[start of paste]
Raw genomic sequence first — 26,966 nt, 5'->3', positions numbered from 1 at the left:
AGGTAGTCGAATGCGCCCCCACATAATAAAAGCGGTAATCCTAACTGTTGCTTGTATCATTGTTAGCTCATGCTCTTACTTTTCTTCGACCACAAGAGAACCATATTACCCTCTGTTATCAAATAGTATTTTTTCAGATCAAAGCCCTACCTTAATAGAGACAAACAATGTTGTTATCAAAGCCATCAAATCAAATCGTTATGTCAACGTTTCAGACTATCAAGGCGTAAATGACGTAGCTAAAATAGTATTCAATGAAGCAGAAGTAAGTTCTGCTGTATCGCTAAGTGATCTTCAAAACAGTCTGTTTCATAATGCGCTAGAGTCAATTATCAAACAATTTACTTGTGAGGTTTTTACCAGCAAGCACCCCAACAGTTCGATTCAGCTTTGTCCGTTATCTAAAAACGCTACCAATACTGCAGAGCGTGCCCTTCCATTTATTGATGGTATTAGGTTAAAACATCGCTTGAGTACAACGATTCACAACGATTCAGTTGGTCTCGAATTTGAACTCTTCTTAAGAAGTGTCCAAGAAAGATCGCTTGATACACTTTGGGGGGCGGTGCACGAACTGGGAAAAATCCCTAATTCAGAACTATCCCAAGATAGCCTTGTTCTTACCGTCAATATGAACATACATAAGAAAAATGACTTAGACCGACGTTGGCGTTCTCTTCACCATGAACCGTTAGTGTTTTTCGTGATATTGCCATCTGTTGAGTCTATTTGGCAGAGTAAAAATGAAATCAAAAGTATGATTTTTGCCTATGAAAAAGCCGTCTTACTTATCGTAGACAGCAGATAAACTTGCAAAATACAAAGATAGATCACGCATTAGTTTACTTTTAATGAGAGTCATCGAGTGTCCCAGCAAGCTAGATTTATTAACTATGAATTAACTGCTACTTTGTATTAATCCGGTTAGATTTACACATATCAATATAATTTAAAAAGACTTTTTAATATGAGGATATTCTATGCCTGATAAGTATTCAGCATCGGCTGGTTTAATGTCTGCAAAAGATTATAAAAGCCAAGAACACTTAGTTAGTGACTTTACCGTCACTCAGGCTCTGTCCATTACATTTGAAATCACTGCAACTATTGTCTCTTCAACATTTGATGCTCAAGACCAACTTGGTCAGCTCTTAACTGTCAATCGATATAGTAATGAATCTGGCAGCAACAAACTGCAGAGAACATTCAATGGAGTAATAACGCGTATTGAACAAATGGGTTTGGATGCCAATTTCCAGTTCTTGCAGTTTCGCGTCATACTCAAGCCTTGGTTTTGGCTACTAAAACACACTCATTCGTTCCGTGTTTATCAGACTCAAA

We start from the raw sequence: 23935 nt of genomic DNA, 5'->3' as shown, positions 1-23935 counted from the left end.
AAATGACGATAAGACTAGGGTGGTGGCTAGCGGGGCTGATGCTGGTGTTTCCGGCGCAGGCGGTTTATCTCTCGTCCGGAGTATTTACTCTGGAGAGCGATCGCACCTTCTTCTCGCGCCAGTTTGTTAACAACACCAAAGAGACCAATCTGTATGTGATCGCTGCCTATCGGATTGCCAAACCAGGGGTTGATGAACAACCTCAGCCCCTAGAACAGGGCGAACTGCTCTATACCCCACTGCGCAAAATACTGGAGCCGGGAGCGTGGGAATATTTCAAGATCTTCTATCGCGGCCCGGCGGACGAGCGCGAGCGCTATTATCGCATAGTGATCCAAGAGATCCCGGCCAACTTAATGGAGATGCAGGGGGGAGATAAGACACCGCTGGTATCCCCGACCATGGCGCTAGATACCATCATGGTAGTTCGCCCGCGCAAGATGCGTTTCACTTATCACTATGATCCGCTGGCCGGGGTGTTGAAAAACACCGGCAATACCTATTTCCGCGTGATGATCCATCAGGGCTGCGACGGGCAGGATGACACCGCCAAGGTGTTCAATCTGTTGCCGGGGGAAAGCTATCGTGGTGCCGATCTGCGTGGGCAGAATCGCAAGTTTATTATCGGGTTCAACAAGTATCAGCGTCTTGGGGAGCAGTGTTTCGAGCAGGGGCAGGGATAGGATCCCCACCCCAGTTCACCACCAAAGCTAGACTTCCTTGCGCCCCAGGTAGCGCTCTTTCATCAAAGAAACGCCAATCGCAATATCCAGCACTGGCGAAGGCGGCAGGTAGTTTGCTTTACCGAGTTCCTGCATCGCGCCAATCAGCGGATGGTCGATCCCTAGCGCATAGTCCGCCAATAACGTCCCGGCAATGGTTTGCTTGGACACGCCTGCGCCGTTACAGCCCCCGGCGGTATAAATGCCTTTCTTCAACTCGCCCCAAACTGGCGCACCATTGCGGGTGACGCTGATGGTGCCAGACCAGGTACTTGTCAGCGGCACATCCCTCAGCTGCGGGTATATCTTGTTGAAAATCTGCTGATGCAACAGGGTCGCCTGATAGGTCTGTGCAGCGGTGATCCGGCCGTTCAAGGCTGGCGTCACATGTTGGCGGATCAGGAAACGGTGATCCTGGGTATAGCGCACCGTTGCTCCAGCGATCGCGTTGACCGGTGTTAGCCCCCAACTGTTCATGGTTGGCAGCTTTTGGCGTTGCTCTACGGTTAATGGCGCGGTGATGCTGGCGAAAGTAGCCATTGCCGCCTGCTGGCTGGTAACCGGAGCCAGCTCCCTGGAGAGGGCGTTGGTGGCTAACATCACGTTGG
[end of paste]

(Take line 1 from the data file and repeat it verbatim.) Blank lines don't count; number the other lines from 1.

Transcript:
Raw genomic sequence first — 26,966 nt, 5'->3', positions numbered from 1 at the left: